Moxley's friends, family recall fun, popular teen
By John Christoffersen - Greenwich Time
Martha Moxley was an instant hit when she arrived from California at Western Junior High School in Greenwich in the mid-1970s.
"Martha was just immediately practically the most popular girl in school," said Christy Kalan, who quickly became a close friend. "She was so full of life and fun everybody just gravitated to her."
That life would be snuffed out when 15-year-old Martha was savagely beaten with a golf club in 1975 near her home in the exclusive Belle Haven section of Greenwich.
After almost a quarter-century of investigations, books and intrigue, authorities have charged Michael Skakel, 39, a nephew of Ethel Kennedy, with her murder. Skakel's attorney said his client is innocent and will not entertain any offers for a plea bargain.
While Martha's killer remained a mystery, her close friends at the time had to wrestle with another question: Why Martha?
"She was just so popular and just so nice," said Tom Alessi of Stamford, a classmate and friend who started a Web site in memory of Martha, who would be the same age as Skakel if she were alive today. "We could not understand why anyone would do such a thing."
The patriarch of the Moxley family had been transferred in 1974 to head the New York office of Touche Ross, an accounting and management consulting firm. The family was used to much smaller schools in California and a less preppy style of dress, but had little trouble adjusting.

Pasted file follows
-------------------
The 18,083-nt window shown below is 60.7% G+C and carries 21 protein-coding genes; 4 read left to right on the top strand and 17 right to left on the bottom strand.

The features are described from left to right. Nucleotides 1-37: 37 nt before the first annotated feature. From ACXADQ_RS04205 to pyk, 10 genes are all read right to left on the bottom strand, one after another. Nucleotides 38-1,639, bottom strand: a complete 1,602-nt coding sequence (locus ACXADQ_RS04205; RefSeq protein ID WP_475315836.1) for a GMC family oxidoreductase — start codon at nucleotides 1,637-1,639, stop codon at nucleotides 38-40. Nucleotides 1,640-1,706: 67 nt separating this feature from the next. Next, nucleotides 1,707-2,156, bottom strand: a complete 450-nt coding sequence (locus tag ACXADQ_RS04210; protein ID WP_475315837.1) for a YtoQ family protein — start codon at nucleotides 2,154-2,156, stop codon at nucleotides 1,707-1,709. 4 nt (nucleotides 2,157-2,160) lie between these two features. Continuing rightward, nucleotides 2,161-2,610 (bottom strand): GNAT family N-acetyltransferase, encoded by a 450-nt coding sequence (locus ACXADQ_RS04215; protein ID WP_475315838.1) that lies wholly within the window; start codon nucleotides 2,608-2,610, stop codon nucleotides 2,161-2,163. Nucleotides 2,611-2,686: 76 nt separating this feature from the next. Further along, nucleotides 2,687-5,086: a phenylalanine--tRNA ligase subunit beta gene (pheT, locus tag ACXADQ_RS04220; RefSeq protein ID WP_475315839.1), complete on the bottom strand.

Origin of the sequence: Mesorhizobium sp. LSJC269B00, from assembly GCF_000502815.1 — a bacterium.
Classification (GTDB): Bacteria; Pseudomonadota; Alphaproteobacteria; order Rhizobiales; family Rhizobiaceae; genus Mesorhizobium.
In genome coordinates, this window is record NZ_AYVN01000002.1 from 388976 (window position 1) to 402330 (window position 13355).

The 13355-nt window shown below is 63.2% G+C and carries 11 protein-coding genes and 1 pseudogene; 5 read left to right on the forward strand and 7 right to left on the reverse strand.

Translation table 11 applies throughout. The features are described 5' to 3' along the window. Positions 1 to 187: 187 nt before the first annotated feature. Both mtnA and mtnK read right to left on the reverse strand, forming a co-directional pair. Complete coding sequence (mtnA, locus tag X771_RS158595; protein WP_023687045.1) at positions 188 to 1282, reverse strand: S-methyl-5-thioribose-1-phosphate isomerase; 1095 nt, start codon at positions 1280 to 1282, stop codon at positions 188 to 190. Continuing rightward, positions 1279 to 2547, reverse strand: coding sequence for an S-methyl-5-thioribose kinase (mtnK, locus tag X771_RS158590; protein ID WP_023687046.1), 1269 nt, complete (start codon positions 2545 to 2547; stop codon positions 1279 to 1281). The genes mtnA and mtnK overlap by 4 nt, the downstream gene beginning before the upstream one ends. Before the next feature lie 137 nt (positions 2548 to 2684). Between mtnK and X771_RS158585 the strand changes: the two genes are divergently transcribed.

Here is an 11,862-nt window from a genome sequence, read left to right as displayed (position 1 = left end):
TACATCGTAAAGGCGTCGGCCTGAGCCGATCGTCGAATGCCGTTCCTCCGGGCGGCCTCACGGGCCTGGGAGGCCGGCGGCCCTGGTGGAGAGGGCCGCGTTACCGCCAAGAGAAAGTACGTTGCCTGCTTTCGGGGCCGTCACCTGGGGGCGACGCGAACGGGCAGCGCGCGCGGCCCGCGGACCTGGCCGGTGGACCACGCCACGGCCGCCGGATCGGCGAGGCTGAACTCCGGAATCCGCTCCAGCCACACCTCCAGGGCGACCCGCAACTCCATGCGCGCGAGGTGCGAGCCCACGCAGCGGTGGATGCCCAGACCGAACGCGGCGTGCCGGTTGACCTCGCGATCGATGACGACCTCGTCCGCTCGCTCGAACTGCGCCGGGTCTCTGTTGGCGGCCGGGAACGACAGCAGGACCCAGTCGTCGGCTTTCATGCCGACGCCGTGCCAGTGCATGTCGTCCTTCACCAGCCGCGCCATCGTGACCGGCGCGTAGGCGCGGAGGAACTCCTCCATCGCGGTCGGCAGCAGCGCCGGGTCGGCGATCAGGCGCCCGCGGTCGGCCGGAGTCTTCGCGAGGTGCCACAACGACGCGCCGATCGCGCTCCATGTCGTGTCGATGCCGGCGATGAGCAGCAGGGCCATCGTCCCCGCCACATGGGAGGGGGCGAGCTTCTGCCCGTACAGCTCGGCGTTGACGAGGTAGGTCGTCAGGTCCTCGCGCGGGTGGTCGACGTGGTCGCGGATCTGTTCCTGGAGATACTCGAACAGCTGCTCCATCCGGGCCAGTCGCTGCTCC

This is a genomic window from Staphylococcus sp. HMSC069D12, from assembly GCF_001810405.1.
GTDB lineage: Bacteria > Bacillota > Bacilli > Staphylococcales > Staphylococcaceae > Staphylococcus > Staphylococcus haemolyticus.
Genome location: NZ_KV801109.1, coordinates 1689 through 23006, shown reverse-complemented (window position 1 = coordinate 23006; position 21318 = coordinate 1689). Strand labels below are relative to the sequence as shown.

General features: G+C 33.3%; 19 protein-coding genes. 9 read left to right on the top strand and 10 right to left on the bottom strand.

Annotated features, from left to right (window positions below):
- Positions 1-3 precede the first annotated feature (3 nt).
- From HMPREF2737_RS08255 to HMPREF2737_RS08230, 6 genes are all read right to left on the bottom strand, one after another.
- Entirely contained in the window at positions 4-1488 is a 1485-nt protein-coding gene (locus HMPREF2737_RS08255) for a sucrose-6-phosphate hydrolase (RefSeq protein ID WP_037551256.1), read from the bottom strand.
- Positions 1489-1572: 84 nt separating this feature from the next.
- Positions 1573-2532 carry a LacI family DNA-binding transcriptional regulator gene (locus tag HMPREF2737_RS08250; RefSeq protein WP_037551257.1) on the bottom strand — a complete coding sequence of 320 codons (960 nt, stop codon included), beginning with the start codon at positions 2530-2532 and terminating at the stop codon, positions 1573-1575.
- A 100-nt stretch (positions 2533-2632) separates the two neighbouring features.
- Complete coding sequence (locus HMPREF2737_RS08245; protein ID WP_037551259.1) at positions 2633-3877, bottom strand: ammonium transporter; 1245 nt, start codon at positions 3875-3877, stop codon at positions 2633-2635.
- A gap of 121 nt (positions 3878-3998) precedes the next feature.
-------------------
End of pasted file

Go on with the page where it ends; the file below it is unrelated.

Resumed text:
"She was exotic to us, being a blonde from California," said Alison Moore, another school friend who now is a doctor in Los Angeles.
Martha would invite friends over to her house, which had 15 bathrooms and a beautiful sunken garden, Moore said.
Martha only attended Western Junior High School in Greenwich as a ninth-grader, but she was voted most popular, friends said. Martha was upbeat, fun and positive, Kalan said.
"She smiled all the time and made people feel really good and have fun," said Kalan, who now lives in New York City. "Martha was full of life."
While teenage friendships often come and go, Martha was consistent and loyal, friends said.
"Every single day in the ninth grade there was a little note in my locker from her," Kalan recalled.
The notes would include drawings and ranged from comments about failing a Spanish test to boys of interest, Kalan said.
"Martha was a good friend. She was really steady," Kalan said.
Kalan and Martha participated in the yearbook club, played tennis and slept over each other's houses. It was raining during one sleep-over when they suddenly decided to go out and collect worms.
"I don't know why we were collecting worms," Kalan said, somewhat embarrassed by the memory. "Martha was always up for something."
The teens also were known to pool hop, spend all night making collages and sneak a beer when Martha's older brother, John, was around with friends. Martha liked to flirt, but in a normal teenage way, Kalan said.
Martha also had a reputation for practical jokes, although 24 years later friends had trouble remembering specifics.
"She was a little bit of a prankster," Kalan said. "She liked to make people laugh."
Martha loved to ski, according to Mei Versailles, another close friend who still lives in Greenwich.
"She was just so fun-loving," Versailles said. "She just had this dynamic personality. All the different cliques, it seemed she fit in with everybody."